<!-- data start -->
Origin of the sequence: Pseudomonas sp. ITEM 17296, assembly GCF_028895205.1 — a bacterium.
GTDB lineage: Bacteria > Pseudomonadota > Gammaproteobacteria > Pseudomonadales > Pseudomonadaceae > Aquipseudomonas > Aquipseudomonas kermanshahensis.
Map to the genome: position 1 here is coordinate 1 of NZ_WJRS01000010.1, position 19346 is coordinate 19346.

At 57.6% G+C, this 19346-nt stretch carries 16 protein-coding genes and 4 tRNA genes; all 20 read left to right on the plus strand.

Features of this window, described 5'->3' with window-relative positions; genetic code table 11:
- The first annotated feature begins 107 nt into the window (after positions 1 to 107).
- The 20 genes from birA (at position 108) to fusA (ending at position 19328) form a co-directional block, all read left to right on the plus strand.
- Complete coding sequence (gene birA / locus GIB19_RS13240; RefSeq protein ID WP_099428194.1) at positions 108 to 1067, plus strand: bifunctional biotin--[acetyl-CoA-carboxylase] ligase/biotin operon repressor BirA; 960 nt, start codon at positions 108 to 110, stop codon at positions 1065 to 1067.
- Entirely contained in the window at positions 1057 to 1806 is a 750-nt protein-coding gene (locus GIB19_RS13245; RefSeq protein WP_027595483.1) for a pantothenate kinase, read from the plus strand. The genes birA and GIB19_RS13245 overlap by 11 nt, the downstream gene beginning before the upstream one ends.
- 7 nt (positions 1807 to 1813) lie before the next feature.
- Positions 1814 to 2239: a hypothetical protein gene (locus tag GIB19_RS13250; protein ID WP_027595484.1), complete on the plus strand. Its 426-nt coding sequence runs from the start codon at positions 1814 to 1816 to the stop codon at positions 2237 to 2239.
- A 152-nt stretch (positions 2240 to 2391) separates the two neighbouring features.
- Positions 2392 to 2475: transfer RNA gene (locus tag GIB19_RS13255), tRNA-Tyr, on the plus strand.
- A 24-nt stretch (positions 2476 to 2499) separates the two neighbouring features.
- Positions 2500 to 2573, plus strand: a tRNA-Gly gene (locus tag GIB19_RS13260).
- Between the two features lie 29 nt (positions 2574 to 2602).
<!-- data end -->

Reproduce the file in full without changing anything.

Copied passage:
Origin of the sequence: Pseudomonas sp. ITEM 17296, assembly GCF_028895205.1 — a bacterium.
GTDB lineage: Bacteria > Pseudomonadota > Gammaproteobacteria > Pseudomonadales > Pseudomonadaceae > Aquipseudomonas > Aquipseudomonas kermanshahensis.
Map to the genome: position 1 here is coordinate 1 of NZ_WJRS01000010.1, position 19346 is coordinate 19346.

At 57.6% G+C, this 19346-nt stretch carries 16 protein-coding genes and 4 tRNA genes; all 20 read left to right on the plus strand.

Features of this window, described 5'->3' with window-relative positions; genetic code table 11:
- The first annotated feature begins 107 nt into the window (after positions 1 to 107).
- The 20 genes from birA (at position 108) to fusA (ending at position 19328) form a co-directional block, all read left to right on the plus strand.
- Complete coding sequence (gene birA / locus GIB19_RS13240; RefSeq protein ID WP_099428194.1) at positions 108 to 1067, plus strand: bifunctional biotin--[acetyl-CoA-carboxylase] ligase/biotin operon repressor BirA; 960 nt, start codon at positions 108 to 110, stop codon at positions 1065 to 1067.
- Entirely contained in the window at positions 1057 to 1806 is a 750-nt protein-coding gene (locus GIB19_RS13245; RefSeq protein WP_027595483.1) for a pantothenate kinase, read from the plus strand. The genes birA and GIB19_RS13245 overlap by 11 nt, the downstream gene beginning before the upstream one ends.
- 7 nt (positions 1807 to 1813) lie before the next feature.
- Positions 1814 to 2239: a hypothetical protein gene (locus tag GIB19_RS13250; protein ID WP_027595484.1), complete on the plus strand. Its 426-nt coding sequence runs from the start codon at positions 1814 to 1816 to the stop codon at positions 2237 to 2239.
- A 152-nt stretch (positions 2240 to 2391) separates the two neighbouring features.
- Positions 2392 to 2475: transfer RNA gene (locus tag GIB19_RS13255), tRNA-Tyr, on the plus strand.
- A 24-nt stretch (positions 2476 to 2499) separates the two neighbouring features.
- Positions 2500 to 2573, plus strand: a tRNA-Gly gene (locus tag GIB19_RS13260).
- Between the two features lie 29 nt (positions 2574 to 2602).